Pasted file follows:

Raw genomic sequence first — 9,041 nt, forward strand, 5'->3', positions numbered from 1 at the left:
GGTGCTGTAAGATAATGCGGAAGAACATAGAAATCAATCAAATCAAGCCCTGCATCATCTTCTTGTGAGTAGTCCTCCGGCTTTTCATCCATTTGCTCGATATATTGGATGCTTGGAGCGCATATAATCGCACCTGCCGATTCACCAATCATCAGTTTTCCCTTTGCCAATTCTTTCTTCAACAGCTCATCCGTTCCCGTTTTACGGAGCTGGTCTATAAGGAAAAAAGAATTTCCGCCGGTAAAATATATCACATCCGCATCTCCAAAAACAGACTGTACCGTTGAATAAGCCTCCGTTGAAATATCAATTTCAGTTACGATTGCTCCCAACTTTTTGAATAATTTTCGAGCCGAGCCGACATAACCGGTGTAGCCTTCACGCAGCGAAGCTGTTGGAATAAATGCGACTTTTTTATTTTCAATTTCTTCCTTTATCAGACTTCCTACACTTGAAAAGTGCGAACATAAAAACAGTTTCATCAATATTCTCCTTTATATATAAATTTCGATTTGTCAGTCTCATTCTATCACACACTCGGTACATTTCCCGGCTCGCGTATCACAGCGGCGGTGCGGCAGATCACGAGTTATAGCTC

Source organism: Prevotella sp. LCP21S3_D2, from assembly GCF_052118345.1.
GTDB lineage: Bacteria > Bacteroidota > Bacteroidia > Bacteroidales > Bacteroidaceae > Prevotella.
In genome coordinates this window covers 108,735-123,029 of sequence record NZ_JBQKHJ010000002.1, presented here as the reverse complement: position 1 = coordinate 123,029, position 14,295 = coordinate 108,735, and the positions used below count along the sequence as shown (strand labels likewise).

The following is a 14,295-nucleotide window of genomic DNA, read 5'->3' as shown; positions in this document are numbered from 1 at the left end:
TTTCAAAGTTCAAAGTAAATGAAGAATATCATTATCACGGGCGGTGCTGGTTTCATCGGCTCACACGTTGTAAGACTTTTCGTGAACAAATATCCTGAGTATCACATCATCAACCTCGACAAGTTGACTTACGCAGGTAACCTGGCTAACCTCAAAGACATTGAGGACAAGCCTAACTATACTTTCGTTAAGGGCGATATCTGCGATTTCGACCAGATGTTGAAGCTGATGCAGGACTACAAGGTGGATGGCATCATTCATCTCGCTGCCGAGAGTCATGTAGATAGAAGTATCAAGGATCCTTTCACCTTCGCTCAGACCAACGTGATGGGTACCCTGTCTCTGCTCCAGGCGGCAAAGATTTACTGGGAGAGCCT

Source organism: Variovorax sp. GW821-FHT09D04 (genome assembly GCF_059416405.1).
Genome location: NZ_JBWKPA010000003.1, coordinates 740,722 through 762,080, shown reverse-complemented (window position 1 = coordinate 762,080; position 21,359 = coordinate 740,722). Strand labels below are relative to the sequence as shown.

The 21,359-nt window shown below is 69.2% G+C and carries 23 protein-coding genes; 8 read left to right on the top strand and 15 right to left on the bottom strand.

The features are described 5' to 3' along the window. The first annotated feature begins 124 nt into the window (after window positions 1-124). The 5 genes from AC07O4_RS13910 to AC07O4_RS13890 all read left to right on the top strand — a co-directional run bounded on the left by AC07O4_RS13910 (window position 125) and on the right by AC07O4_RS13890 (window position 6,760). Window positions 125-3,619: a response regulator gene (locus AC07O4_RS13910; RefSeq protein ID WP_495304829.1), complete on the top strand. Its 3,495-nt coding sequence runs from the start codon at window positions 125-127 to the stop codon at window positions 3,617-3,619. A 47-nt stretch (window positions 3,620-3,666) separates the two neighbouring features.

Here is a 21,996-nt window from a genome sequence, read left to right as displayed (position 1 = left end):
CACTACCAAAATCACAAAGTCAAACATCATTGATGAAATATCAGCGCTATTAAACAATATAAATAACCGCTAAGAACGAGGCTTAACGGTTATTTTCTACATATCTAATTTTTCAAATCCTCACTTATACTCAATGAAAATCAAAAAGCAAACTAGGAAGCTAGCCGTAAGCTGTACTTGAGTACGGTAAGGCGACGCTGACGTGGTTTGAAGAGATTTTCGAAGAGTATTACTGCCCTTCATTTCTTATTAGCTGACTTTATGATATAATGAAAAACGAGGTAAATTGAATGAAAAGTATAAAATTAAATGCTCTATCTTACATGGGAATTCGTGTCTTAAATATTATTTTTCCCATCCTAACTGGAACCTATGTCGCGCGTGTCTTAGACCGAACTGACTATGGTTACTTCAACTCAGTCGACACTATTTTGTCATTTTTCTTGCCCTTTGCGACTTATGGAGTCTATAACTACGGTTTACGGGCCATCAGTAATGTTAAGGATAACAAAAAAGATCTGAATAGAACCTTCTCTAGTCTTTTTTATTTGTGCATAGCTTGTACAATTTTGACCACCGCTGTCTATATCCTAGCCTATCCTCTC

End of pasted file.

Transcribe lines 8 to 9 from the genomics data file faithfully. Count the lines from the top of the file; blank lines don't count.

Source organism: Variovorax sp. GW821-FHT09D04 (genome assembly GCF_059416405.1).
Genome location: NZ_JBWKPA010000003.1, coordinates 740,722 through 762,080, shown reverse-complemented (window position 1 = coordinate 762,080; position 21,359 = coordinate 740,722). Strand labels below are relative to the sequence as shown.